Monthly Archives: February 2009

Dr. Ruth Harley Speaks

And It Isn’t Encouraging In The Least Bit

This came in from Screenhub via somebody who is willing to let it out. It should be let out, really, given that it contains some important bits of information, and not everybody was able to go. It’s a report by one David Tiley.

Ruth Harley, CEO of Screen Australia, promised her first concerted public speech to the Screenwriter’s Conference, and made her affinity for challenging, feisty films very clear. Yes this is a business, but the joy is in the culture.

She began by retelling her experience of the Australian International Documentary Conference, and the informal discussion with Stephen Hewlett in a similar time slot.

She displayed a lucid grasp of the sector’s issues, which is probably clearer than most working producers. What is the real cost of consciously appealing to as wide an audience as possible? Is this a downhill ride to trash? Have documentary makers hitched their wagon too closely to powerful network forces? Does the market know what is good for it? Are producers really trapped and only falling into line?

The fact that she isolates these issues is important, because it speaks to a more sophisticated way of looking at the relationship between production and television, the role of the mass audience, and the dangers of surrendering to the needs of business.

She acknowledged the problems faced by the film sector, and that industries around the world are dealing with the same collapsing audiences, and what she suggests could be a plague of mediocre films. At the same time, she firmly said that the issues are real. While the sweeping changes in the sector come from the creation of a single Federal agency, and the rise of the Producer Offset, they are also designed to face that fundamental, unpalatable problem – Australian audiences don’t like Australian films.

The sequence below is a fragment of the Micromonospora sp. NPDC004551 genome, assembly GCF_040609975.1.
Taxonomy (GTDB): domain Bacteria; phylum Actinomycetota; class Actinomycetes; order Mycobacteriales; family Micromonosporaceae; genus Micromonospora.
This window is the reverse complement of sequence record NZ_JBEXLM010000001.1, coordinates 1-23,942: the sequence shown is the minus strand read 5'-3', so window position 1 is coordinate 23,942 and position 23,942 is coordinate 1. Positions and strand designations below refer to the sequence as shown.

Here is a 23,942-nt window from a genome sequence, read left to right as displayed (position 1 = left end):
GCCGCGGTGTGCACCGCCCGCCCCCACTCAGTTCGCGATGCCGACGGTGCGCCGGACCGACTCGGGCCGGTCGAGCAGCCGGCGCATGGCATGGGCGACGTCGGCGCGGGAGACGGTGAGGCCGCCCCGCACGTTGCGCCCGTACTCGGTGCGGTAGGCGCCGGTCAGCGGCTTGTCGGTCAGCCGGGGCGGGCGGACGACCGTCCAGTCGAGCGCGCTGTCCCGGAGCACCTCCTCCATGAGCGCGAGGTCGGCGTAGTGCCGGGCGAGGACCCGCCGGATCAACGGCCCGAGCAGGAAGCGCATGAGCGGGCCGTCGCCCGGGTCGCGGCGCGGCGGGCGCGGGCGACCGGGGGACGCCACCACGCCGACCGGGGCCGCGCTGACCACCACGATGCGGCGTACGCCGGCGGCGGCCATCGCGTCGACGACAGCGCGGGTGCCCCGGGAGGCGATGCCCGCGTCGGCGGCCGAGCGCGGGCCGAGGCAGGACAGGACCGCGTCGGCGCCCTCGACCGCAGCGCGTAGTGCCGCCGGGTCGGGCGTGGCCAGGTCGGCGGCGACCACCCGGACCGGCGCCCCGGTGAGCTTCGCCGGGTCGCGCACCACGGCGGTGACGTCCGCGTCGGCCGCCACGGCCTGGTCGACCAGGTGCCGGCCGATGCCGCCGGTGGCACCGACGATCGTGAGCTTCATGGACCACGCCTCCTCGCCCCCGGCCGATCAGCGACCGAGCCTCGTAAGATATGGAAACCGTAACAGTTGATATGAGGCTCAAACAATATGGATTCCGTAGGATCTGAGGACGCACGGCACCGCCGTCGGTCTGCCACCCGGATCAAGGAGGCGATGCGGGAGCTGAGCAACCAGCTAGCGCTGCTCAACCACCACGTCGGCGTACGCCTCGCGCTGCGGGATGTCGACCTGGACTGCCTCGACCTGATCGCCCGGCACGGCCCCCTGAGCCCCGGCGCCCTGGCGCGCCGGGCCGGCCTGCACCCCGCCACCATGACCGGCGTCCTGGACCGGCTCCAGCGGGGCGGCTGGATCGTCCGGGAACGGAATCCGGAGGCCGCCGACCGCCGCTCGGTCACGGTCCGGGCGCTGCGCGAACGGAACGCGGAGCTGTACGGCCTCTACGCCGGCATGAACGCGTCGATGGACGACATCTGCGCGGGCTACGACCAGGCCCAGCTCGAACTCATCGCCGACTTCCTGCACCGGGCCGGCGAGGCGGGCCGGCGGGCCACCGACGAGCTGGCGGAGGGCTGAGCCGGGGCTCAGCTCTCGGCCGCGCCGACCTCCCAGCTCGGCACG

So far, so good, but I might quibble a little bit. At least there’s a square recognition that there is no domestic demand. It’s good that they are facing up to that reality.

Much of the speech was about reasons for optimism, as she was at pains to say that she is committed to the job because our sector has so many strengths, with rich resources and a history of success.

She is determined not to accept the reframing of performance as a disaster. She cited the example of Australia, which has taken $36m and climbing, disdained by the critics but it is “a spectacular success”. She is inspired too by Ten Canoes, which she said “spoke to the audience and made Australians want to go to the cinema. It was bold and imaginative, beautifully crafted, with a strong sense of authorship and creative determination. They give us reason for hope, and contain lessons for policy and industry together.”

That’s where I start to get worried. The industry is in an abysmal mess. It’s nothing short of a disaster if the films other than the massively marketed ‘Australia’ have 0.9% of the box office. It’s also disingenuous to see ‘Australia’ as an entirely Australian film, given how much 20th Century Fox had a role to play.